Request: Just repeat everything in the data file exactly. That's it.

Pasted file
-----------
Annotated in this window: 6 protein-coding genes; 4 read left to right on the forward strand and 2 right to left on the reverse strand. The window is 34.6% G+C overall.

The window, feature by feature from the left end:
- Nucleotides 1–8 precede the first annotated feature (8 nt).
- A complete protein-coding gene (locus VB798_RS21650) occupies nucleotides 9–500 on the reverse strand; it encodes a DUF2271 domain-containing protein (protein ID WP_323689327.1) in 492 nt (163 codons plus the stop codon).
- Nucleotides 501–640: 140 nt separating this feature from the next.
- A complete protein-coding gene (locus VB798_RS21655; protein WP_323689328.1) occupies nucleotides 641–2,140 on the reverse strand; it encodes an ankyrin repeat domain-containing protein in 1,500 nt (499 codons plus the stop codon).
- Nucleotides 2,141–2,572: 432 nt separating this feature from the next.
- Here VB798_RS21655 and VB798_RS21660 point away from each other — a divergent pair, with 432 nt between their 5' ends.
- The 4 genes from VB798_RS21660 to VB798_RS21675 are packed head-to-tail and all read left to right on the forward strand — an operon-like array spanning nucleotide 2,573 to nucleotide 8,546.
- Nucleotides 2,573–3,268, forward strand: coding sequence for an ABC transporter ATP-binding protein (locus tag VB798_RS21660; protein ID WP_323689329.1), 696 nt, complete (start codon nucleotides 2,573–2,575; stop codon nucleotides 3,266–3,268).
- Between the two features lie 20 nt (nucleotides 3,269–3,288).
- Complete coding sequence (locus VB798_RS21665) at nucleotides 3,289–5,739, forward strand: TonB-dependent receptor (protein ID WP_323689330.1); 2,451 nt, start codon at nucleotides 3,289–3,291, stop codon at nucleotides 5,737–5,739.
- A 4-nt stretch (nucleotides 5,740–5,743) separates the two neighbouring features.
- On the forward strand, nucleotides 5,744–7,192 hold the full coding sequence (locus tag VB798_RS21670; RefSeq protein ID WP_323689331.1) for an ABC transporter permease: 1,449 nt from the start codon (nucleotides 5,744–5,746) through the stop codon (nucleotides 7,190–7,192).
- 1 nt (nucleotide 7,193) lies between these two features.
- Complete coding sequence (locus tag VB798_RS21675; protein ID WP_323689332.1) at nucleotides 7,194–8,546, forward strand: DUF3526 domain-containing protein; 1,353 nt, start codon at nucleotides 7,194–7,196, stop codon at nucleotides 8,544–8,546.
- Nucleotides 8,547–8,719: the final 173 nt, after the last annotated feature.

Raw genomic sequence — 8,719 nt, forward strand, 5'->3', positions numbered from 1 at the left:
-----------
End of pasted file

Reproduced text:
Annotated in this window: 6 protein-coding genes; 4 read left to right on the forward strand and 2 right to left on the reverse strand. The window is 34.6% G+C overall.

The window, feature by feature from the left end:
- Nucleotides 1–8 precede the first annotated feature (8 nt).
- A complete protein-coding gene (locus VB798_RS21650) occupies nucleotides 9–500 on the reverse strand; it encodes a DUF2271 domain-containing protein (protein ID WP_323689327.1) in 492 nt (163 codons plus the stop codon).
- Nucleotides 501–640: 140 nt separating this feature from the next.
- A complete protein-coding gene (locus VB798_RS21655; protein WP_323689328.1) occupies nucleotides 641–2,140 on the reverse strand; it encodes an ankyrin repeat domain-containing protein in 1,500 nt (499 codons plus the stop codon).
- Nucleotides 2,141–2,572: 432 nt separating this feature from the next.
- Here VB798_RS21655 and VB798_RS21660 point away from each other — a divergent pair, with 432 nt between their 5' ends.
- The 4 genes from VB798_RS21660 to VB798_RS21675 are packed head-to-tail and all read left to right on the forward strand — an operon-like array spanning nucleotide 2,573 to nucleotide 8,546.
- Nucleotides 2,573–3,268, forward strand: coding sequence for an ABC transporter ATP-binding protein (locus tag VB798_RS21660; protein ID WP_323689329.1), 696 nt, complete (start codon nucleotides 2,573–2,575; stop codon nucleotides 3,266–3,268).
- Between the two features lie 20 nt (nucleotides 3,269–3,288).
- Complete coding sequence (locus VB798_RS21665) at nucleotides 3,289–5,739, forward strand: TonB-dependent receptor (protein ID WP_323689330.1); 2,451 nt, start codon at nucleotides 3,289–3,291, stop codon at nucleotides 5,737–5,739.
- A 4-nt stretch (nucleotides 5,740–5,743) separates the two neighbouring features.
- On the forward strand, nucleotides 5,744–7,192 hold the full coding sequence (locus tag VB798_RS21670; RefSeq protein ID WP_323689331.1) for an ABC transporter permease: 1,449 nt from the start codon (nucleotides 5,744–5,746) through the stop codon (nucleotides 7,190–7,192).
- 1 nt (nucleotide 7,193) lies between these two features.
- Complete coding sequence (locus tag VB798_RS21675; protein ID WP_323689332.1) at nucleotides 7,194–8,546, forward strand: DUF3526 domain-containing protein; 1,353 nt, start codon at nucleotides 7,194–7,196, stop codon at nucleotides 8,544–8,546.
- Nucleotides 8,547–8,719: the final 173 nt, after the last annotated feature.

Raw genomic sequence — 8,719 nt, forward strand, 5'->3', positions numbered from 1 at the left: